VACUUM CLEANERS... Best Friend to Your Floors
A regular maintenance program extends the life of carpeting and helps it retain that “just installed” appearance. One of the most important aspects of any carpet care program is vacuuming.
Today’s carpet fibers are designed to hide soil and reflect light. Therefore, soil on carpeting is not nearly as noticeable as it is on hard surface flooring, where soil remains on the surface and can be seen readily. The ability of today's carpet fibers to hide soiling is a positive feature for most consumers. However, the lack of visible soiling does not eliminate the necessity of regular cleaning.
Most dry soil has razor-like edges that abrade carpet fibers. Dry soils can cause tiny cuts in the fibers, which allow more places for soil to hide. These cuts also give carpet a dull appearance because the cuts reflect light differently. Soil can damage the fibers permanently if allowed to remain in the fibers.
A good maintenance plan includes frequent vacuuming of the areas that receive the most use, such as hallways, stairs, exterior entryways, and traffic patterns throughout the home. Be sure to vacuum all carpeted areas at least twice each week.
Removing loose soil while it remains on the surface is important so that it is not worked into the carpet pile by foot traffic. Removing embedded soil is more difficult and time consuming than removing surface soil.
To best remove both surface and embedded soils, push the vacuum forward several feet in the direction of the pile in a slow, deliberate motion and then reverse direction.
A slow pass against the carpet pile is more effective than several quick strokes. Heavy traffic areas may require multiple passes (forward and backward) to sufficiently extract embedded soil.
Vacuum Cleaner Selection
For maximum effectiveness, use a vacuum cleaner that has adjustable and rotating brushes that are able to loosen ground-in soil. It should also have an airflow strong enough to penetrate to the backing and extract small soil particles.
Note: Brushes may not be suitable for loop pile wool and other sensitive carpets. If in doubt, test vacuum in an inconspicuous location and only use a vacuum with brushes if no excessive fuzzing occurs.
The vacuum cleaner should have an enclosed, high filtration bag that limits particles circulating into the air.
For the best cleaning results, be sure to inspect the vacuum cleaner periodically to be sure it is functioning properly:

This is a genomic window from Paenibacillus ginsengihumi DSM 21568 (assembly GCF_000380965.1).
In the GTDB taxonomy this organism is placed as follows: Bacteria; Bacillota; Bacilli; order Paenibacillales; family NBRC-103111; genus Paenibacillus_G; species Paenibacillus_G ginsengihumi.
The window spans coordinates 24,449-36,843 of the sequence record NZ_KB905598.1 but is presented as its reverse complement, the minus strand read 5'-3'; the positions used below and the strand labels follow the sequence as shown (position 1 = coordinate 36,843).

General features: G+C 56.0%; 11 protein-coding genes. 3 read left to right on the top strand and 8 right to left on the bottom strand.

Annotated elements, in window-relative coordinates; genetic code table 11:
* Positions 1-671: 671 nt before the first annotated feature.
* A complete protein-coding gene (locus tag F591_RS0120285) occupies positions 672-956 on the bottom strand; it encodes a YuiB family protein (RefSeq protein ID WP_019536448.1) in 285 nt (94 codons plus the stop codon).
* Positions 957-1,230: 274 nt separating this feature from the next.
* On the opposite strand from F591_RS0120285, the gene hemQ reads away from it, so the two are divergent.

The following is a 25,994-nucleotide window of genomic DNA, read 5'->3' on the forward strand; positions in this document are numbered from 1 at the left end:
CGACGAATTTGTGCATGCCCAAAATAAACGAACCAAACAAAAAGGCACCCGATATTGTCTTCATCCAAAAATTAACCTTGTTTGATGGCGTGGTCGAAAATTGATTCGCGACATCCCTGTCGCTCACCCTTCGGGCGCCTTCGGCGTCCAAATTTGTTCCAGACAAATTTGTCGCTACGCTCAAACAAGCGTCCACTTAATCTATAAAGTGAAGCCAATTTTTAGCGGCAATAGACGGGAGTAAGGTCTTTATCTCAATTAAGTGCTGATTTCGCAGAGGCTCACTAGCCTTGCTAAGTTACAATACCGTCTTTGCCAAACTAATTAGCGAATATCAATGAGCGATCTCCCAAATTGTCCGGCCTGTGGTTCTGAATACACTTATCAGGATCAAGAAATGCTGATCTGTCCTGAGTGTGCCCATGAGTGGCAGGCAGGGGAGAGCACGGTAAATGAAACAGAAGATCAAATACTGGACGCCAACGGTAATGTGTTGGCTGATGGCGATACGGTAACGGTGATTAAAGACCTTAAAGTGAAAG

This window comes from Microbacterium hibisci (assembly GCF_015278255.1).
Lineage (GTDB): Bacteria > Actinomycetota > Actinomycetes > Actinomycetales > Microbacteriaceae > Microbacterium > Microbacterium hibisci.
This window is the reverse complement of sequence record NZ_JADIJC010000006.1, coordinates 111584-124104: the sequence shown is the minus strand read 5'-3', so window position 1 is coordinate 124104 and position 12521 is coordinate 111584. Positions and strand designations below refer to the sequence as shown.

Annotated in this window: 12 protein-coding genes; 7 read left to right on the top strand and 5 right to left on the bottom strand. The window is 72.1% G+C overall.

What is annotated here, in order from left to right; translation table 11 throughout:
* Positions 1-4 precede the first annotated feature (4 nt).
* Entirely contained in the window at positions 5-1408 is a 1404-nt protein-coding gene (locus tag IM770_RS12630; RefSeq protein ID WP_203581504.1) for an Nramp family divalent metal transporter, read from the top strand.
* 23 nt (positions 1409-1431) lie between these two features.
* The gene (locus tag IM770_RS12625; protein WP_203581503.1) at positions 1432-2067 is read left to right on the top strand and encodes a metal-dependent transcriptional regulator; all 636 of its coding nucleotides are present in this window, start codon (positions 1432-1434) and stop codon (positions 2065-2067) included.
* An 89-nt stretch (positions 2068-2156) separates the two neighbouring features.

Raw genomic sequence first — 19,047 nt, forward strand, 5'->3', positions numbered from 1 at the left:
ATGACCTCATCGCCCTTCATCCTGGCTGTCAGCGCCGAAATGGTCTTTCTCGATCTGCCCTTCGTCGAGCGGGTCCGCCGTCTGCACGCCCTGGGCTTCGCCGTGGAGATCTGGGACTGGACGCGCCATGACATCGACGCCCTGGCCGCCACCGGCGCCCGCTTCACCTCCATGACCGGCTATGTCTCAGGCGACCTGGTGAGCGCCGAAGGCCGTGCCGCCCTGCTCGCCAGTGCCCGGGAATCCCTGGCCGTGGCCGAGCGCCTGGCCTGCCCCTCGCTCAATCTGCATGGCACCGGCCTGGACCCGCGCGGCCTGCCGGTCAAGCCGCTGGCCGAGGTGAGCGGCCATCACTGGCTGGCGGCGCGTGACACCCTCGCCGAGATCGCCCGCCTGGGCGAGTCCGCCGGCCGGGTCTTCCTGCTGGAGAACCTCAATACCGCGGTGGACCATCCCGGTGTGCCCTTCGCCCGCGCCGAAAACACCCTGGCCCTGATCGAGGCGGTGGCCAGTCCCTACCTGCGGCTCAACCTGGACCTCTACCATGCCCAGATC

- Keep brushes clean and replace them when worn.
- Keep vacuum hoses and attachments free of obstructions that restrict airflow.
- Inspect the vacuum head for rough edges or bent metal that may damage your carpet.
- Inspect belts frequently to make certain they are working properly.
- Always keep a spare belt for replacement as needed.
- Follow the vacuum cleaner manufacturer's instructions, and change the vacuum bag when it becomes more than half full. As the bag becomes full, efficiency is reduced.
CRI Green Label
The Carpet and Rug Institute (CRI) has developed a program of testing and certifying vacuum cleaners that meet certain performance criteria. This “Green Label” program is designed to take some of the guesswork out of selecting a vacuum cleaner.
As part of the certification process, the vacuum cleaners must pass these three tests, developed by carpet manufacturers and vacuum cleaner manufacturers:
Soil Removal—The soil removal test requires that the vacuum cleaner must remove in 4 passes a satisfactory quantity of soil from the standard test carpet.
Dust Containment—The dust containment test evaluates the total amount of dust particles released into the surrounding air by the action of the brush rolls, through the filtration bag, and any air leaks from the vacuum cleaner system. This protocol specifies a maximum limit of allowable dust.
Carpet Appearance Retention—The test for appearance retention requires that the vacuum cleaner should affect the appearance of the carpet no more than a one-step change, based on one year of normal vacuum use.
To obtain authorization to display the official CRI Indoor Air Quality Testing Program Label or CRI Logo, vacuum cleaners must meet all of these standards.
For a list of the approved vacuum cleaners, visit www.carpet-rug.org and click on the link for “Care and Cleaning.”
Let Us Help
One of the greatest benefits of applying a protective treatment to new and existing carpets is that it makes the fibers less absorbent so fewer soils cling to the fibers. Because more soils stay on the surface, the carpet is easier to vacuum and stays cleaner longer.
With the latest in carpet and fabric protection chemistry and the most effective spot removal chemicals and procedures, your local Fiber-Seal Service Center is ready to help you design a maintenance plan that will keep your carpeting looking its best for many years to come.
On the Bright Side
As always, the experts of your local Fiber-Seal Service Center are just a phone call away when you need assistance with the care of fine interior textiles. As you can see from this article, we answer questions that are not even related to Fiber-Seal. If we don’t already have the answer, we’ll help find it for you!